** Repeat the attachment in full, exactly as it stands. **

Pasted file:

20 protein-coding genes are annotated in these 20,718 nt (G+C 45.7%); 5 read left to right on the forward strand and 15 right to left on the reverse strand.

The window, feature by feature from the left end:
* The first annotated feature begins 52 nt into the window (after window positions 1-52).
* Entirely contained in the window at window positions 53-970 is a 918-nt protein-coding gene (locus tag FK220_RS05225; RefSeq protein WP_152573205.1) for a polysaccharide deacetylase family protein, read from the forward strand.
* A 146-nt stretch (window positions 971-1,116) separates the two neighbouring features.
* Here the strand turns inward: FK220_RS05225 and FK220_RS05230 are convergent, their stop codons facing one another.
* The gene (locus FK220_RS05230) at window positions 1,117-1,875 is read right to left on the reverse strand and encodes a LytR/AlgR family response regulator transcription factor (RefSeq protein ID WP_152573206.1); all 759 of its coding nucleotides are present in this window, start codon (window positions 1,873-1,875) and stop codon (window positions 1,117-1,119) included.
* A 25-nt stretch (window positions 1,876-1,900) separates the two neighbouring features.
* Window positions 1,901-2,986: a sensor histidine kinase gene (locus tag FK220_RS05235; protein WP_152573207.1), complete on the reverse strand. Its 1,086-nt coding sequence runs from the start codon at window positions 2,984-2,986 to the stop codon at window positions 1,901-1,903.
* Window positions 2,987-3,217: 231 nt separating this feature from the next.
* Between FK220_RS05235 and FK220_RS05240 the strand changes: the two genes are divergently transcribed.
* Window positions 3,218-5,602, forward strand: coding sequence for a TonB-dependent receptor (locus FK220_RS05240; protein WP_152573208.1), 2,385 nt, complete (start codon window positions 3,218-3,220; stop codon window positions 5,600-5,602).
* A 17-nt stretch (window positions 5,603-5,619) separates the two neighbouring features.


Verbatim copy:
20 protein-coding genes are annotated in these 20,718 nt (G+C 45.7%); 5 read left to right on the forward strand and 15 right to left on the reverse strand.

The window, feature by feature from the left end:
* The first annotated feature begins 52 nt into the window (after window positions 1-52).
* Entirely contained in the window at window positions 53-970 is a 918-nt protein-coding gene (locus tag FK220_RS05225; RefSeq protein WP_152573205.1) for a polysaccharide deacetylase family protein, read from the forward strand.
* A 146-nt stretch (window positions 971-1,116) separates the two neighbouring features.
* Here the strand turns inward: FK220_RS05225 and FK220_RS05230 are convergent, their stop codons facing one another.
* The gene (locus FK220_RS05230) at window positions 1,117-1,875 is read right to left on the reverse strand and encodes a LytR/AlgR family response regulator transcription factor (RefSeq protein ID WP_152573206.1); all 759 of its coding nucleotides are present in this window, start codon (window positions 1,873-1,875) and stop codon (window positions 1,117-1,119) included.
* A 25-nt stretch (window positions 1,876-1,900) separates the two neighbouring features.
* Window positions 1,901-2,986: a sensor histidine kinase gene (locus tag FK220_RS05235; protein WP_152573207.1), complete on the reverse strand. Its 1,086-nt coding sequence runs from the start codon at window positions 2,984-2,986 to the stop codon at window positions 1,901-1,903.
* Window positions 2,987-3,217: 231 nt separating this feature from the next.
* Between FK220_RS05235 and FK220_RS05240 the strand changes: the two genes are divergently transcribed.
* Window positions 3,218-5,602, forward strand: coding sequence for a TonB-dependent receptor (locus FK220_RS05240; protein WP_152573208.1), 2,385 nt, complete (start codon window positions 3,218-3,220; stop codon window positions 5,600-5,602).
* A 17-nt stretch (window positions 5,603-5,619) separates the two neighbouring features.